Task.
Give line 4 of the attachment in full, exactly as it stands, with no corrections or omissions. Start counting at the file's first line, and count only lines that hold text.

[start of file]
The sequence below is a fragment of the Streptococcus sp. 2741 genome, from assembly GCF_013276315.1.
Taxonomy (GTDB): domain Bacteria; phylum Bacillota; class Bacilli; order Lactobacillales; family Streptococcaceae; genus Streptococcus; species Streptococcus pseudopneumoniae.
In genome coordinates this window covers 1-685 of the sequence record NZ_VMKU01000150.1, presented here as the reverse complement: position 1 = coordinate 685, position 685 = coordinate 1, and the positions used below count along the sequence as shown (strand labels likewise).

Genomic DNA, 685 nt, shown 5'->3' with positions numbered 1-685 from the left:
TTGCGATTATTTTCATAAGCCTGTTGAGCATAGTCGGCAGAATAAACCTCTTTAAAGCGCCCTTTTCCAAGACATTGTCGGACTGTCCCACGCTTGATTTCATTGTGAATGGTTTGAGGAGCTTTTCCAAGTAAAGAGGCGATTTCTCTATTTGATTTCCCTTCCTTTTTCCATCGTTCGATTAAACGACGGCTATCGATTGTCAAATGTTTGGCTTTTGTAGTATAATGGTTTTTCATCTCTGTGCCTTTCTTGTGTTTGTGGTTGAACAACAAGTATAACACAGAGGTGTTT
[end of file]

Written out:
Genomic DNA, 685 nt, shown 5'->3' with positions numbered 1-685 from the left: